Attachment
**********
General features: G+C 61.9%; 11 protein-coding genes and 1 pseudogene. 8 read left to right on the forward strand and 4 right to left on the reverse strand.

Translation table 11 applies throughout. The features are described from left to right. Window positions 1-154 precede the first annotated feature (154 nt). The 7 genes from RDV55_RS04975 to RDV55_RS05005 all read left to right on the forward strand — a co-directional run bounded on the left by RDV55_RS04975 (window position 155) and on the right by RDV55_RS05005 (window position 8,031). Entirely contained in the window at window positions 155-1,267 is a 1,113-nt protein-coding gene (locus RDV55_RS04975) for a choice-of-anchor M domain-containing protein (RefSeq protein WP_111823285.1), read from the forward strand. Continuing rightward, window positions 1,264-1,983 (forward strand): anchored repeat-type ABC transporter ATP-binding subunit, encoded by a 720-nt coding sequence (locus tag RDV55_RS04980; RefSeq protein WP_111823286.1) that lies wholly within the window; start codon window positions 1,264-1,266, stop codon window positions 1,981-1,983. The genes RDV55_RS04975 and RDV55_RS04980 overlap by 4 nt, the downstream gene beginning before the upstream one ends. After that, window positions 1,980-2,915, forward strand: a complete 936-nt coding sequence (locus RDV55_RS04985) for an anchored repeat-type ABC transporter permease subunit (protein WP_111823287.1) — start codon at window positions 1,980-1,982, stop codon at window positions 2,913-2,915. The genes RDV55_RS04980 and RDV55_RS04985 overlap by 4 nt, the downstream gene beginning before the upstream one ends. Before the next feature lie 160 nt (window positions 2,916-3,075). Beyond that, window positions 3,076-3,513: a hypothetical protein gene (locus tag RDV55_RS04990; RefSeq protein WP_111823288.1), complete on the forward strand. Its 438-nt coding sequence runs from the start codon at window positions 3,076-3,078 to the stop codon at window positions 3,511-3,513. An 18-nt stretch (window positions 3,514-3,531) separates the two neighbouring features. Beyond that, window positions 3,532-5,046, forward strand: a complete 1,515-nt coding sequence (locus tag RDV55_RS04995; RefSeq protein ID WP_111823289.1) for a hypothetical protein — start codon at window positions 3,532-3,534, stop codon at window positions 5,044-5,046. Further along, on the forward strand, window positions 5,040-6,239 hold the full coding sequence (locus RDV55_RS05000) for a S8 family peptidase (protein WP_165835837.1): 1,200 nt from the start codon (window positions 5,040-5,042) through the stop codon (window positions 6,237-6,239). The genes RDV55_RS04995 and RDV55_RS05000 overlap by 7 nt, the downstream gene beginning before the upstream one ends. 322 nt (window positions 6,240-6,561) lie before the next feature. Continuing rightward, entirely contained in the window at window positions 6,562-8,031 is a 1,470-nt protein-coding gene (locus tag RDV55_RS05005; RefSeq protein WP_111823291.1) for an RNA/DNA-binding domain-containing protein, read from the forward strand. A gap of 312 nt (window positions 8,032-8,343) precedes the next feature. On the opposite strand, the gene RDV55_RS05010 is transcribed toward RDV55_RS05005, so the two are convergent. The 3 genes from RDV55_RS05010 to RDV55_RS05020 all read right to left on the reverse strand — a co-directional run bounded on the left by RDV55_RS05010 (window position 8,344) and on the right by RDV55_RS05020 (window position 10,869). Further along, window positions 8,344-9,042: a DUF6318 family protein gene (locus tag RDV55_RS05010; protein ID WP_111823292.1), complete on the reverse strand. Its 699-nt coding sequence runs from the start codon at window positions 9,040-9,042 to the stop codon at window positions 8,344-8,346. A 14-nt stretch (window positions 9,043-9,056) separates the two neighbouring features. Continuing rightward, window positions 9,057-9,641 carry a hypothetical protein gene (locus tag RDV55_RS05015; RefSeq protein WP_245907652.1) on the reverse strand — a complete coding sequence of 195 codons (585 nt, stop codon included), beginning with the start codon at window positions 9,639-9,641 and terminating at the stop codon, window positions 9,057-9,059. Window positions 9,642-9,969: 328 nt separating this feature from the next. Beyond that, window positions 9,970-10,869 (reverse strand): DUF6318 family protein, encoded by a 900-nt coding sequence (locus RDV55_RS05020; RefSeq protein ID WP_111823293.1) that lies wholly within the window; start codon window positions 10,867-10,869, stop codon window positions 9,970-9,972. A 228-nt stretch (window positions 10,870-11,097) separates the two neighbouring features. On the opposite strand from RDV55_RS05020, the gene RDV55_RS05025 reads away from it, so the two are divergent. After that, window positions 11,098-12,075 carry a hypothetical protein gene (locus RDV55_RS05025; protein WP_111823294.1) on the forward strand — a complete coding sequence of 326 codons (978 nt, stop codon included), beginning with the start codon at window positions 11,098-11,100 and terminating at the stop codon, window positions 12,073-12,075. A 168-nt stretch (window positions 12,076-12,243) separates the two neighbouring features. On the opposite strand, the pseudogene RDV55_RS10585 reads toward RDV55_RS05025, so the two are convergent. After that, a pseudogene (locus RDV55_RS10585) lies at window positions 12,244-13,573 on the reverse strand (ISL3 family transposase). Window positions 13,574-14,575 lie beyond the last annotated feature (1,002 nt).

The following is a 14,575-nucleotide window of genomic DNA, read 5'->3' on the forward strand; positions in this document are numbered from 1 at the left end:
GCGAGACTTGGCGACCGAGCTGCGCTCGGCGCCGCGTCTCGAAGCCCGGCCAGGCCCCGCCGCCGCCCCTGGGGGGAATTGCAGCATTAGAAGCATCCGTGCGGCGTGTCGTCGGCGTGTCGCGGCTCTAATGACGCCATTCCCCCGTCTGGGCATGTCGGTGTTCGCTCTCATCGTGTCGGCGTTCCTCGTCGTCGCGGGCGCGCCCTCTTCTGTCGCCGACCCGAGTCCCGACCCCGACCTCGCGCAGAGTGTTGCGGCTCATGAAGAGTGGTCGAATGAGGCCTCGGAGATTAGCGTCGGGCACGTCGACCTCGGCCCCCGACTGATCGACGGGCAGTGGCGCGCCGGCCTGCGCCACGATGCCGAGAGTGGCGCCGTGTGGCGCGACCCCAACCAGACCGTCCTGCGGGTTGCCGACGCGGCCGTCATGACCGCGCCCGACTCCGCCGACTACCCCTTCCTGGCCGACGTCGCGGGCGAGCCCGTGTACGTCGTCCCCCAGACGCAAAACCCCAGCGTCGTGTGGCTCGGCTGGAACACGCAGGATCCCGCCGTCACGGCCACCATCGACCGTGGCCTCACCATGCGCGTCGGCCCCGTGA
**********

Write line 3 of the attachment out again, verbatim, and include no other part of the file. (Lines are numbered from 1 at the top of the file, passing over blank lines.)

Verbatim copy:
The following is a 14,575-nucleotide window of genomic DNA, read 5'->3' on the forward strand; positions in this document are numbered from 1 at the left end: